Wireless sensor networks is a Hot Technology. At this week's Wireless Sensing Solutions conference in Rosemont, Illinois, one group of people talked endlessly about the incredible things you'll be able to do in the future, while another just asked questions, trying to figure out how they can actually make money with the networks.

Wireless sensors use an array of radio technologies, many of them proprietary, some of them familiar such as Bluetooth or even one of the flavours of 802.11. Growing in use is a very low-power, short-range radio based on the IEEE 802.15.4 (Zigbee) standard.

The ZigBee Alliance, an industry consortium with about 100 members, adopted that standard, and then added networking software and an application framework. Several vendors are now offering ZigBee radio chipsets and protocol stacks.

These wireless nets typically are meshes: a radio-equipped sensor can discover its neighbours, while routing software sets up multiple connections, so traffic can always find a path, and can route around failures or gaps. Each node can also act as a router or a repeater, or these functions are assigned to specific coordinating nodes.

What would you do with a wireless sensor?
But this week the focus is less on the excitement than on practicality. "You don't ask people, 'how would you use ZigBee?' Because they don't know," says Ken Douglas, recently named to be BP International's first director of technology and sensory networks, in the oil company's chief technology office. "But if you ask them, 'how would you use information that you can now access for the first time?' They have to think about it for a bit, but then the ideas just starting pouring out."

Gerry Nadler, chief scientist for MachineTalker in California, said he'd met at the conference a woman with a US Air Force logistics unit. She told him, he said, that her group had 200 forklifts that were suddenly ordered to Kuwait. They were loaded onto cargo jets and flown to the Middle East. But when they arrived, the batteries were dead, and there were no recharging units available: the urgently needed gear was useless. "I told her that with our products you could create a sensor network that would wirelessly monitor the battery charges so that would never happen," Nadler said. Her reaction, he said was: 'Gee, you can do that?'

Harris Kagan, an executive with Invensys, a British automation and controls systems integrator, said he recently asked a Nabisco executive what was the most important thing he wanted to know. The reply came without a moment's delay: "I'd like to know the moisture content at the centre of the cookie when it reaches the middle of the oven."

Cement and sugar beets
The need for that kind of precise knowledge was the driver for a kickoff session Tuesday morning, titled "30 applications in 60 minutes." Ten speakers outlined applications that captured temperature or pressure or vibration or other data via sensors meshed together over low-power, short-range radio links. Most of the actual applications turned out to be pilots or demonstrations, usually involving at most a few score of sensors. And many of these are in areas associated with traditional wired sensors, such as industrial automation and building controls.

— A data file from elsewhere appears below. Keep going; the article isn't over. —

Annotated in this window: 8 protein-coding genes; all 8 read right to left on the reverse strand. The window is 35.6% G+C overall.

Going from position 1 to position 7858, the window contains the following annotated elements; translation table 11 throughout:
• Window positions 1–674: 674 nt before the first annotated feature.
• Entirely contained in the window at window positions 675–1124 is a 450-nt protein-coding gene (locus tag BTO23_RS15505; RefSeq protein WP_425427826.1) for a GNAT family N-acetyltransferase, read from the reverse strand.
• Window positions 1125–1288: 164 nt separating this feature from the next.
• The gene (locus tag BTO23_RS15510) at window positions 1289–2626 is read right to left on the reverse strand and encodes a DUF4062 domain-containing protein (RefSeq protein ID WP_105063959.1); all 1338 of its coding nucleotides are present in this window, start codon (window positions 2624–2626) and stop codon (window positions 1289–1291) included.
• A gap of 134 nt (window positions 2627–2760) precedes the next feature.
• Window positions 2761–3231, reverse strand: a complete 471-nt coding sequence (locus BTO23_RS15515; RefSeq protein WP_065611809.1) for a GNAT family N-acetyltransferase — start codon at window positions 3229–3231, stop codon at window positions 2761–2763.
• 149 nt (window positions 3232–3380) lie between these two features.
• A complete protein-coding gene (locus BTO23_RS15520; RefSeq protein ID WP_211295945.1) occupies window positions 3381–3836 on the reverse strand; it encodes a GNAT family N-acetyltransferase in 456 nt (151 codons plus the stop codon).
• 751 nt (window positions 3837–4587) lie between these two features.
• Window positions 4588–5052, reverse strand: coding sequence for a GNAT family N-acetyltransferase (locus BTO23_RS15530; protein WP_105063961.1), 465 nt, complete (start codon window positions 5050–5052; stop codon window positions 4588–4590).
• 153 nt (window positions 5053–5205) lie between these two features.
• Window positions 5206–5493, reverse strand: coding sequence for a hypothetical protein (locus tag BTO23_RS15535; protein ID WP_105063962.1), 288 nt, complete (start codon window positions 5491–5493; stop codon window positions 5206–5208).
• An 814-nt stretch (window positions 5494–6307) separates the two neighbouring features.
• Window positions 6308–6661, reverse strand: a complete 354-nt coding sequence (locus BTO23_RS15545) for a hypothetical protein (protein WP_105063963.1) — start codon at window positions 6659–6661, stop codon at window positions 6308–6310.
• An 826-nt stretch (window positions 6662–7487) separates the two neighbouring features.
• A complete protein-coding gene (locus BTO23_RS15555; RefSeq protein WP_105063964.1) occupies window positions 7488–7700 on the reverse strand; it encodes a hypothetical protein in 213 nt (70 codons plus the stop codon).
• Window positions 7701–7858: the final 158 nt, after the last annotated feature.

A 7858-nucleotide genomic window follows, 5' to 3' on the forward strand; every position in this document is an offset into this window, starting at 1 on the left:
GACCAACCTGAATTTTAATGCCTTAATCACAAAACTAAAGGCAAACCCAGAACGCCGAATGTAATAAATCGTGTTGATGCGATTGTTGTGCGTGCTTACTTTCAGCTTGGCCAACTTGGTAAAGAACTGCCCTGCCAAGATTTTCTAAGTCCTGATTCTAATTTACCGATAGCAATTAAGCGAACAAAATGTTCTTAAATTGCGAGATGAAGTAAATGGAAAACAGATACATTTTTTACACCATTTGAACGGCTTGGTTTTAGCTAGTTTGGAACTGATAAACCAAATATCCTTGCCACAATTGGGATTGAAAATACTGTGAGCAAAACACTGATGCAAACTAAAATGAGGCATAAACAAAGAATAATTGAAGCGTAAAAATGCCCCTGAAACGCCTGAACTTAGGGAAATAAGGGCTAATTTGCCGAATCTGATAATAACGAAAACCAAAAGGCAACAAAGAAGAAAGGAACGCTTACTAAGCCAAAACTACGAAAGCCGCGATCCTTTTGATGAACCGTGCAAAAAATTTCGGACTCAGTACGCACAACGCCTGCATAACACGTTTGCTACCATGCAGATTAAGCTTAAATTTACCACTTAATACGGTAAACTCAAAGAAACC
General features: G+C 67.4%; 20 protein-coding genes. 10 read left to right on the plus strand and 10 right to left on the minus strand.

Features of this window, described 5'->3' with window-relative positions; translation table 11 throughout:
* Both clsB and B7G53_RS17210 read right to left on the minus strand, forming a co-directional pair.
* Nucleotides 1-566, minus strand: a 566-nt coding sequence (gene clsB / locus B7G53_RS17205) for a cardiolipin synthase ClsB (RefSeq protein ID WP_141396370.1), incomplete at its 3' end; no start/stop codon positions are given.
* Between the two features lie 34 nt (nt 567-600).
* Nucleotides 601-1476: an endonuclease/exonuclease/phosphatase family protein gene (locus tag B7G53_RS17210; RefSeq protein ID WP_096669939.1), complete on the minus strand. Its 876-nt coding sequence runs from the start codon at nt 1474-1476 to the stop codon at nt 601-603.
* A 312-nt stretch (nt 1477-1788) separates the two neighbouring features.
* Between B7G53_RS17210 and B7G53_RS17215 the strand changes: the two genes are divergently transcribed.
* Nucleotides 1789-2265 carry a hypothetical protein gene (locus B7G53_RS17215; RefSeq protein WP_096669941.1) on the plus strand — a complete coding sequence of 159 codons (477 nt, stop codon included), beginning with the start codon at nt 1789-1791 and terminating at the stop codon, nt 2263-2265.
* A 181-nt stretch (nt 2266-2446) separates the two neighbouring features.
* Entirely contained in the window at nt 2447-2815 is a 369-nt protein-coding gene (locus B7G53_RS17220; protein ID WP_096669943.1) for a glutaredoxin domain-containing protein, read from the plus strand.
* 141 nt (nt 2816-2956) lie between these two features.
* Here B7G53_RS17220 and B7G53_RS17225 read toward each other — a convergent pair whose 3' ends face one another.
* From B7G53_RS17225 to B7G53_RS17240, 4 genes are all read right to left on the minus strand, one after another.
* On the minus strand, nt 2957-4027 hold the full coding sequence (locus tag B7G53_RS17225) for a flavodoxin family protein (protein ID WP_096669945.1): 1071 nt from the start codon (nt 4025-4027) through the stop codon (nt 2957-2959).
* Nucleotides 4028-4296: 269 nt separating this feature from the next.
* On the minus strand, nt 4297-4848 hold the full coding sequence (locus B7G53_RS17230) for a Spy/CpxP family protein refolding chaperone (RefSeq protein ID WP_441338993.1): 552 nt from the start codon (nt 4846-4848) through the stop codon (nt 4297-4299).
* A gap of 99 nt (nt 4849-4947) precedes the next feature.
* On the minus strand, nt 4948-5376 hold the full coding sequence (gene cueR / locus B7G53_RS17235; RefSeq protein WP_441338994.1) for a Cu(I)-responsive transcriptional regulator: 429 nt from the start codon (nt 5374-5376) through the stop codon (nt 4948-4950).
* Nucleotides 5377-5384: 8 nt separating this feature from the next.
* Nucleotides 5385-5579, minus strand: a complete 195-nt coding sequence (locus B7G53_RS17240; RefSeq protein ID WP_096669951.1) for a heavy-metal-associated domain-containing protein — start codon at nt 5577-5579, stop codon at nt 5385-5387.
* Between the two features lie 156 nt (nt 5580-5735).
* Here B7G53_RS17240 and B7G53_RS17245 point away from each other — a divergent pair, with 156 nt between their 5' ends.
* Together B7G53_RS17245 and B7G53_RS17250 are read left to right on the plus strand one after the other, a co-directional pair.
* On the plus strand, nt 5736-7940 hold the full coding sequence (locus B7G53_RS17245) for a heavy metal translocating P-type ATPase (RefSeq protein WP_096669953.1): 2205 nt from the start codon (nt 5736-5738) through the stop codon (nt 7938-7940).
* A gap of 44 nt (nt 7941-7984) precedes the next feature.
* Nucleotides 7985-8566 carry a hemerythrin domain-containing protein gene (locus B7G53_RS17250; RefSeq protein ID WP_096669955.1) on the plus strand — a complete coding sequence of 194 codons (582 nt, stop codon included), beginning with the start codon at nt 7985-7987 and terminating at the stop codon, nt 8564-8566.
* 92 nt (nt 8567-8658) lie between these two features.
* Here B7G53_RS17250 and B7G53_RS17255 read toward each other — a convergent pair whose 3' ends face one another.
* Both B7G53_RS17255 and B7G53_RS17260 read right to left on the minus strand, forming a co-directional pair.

But the most intriguing applications, the ones that showed the explosive potential for wireless sensing, were the ones that came out of the blue, utterly unexpected. One involved cement, another sugar beets.

Rick Kriss, chief executive of Xsilogy in San Diego, described an application that involves embedding a Xsilogy sensor, coupled with a Bluetooth radio, into cement as it is poured to form a concrete piling. When the cured piling is slammed into the ground by massive hydraulic hammers, the sensor readings pick up characteristics of the waveform created by the impact and reflected by the surrounding soil. The data is transmitted to a nearby gateway and analysed.

The reading shows the kind of soil on which the piling is grounded and the piling's load carrying capacity. That information can reduce the number of pilings and the amount of concrete in big construction projects, saving millions of dollars, Kriss said. The Xsilogy sensor comes with a 30-minute warranty that starts running with the first hammer blow.

Try to imagine wireless sensor nets and vast piles of harvested sugar beets. Alex Warner, founder and president of Pedigree Technologies, a North Dakota start-up still in stealth mode, described how a major US sugar cooperative endures losses of some US$16 million a year because piles of sugar beets as big as a football pitch, mounded nearly 30 feet high, begin to respire, lose sugar content, heat up and spoil.

Pedigree has created a sensing net that uses wireless 802.15.4 sensors to detect a heat spike, and pass along an alert to a radio gateway at the top of the heap. The gateway transmits the alert and the co-op can then shift its processing priorities or send in a "fire team" to use various methods to cool down the mound.

Cheaper sensors on the way
In a keynote, Dan Shiflin, chief technical officer for Honeywell International's automation and control solutions group, outlined trends in silicon technology, radio development, and miniaturisation that are making wireless sensor nets cheaper and more powerful. Honeywell has already introduced a number of products, such as residential thermostats and heating controls that use proprietary wireless nets. It's planning to introduce more in the next 12 months.

"We can't think of any segement of the industry that isn't going to be impacted by this," he told his audience.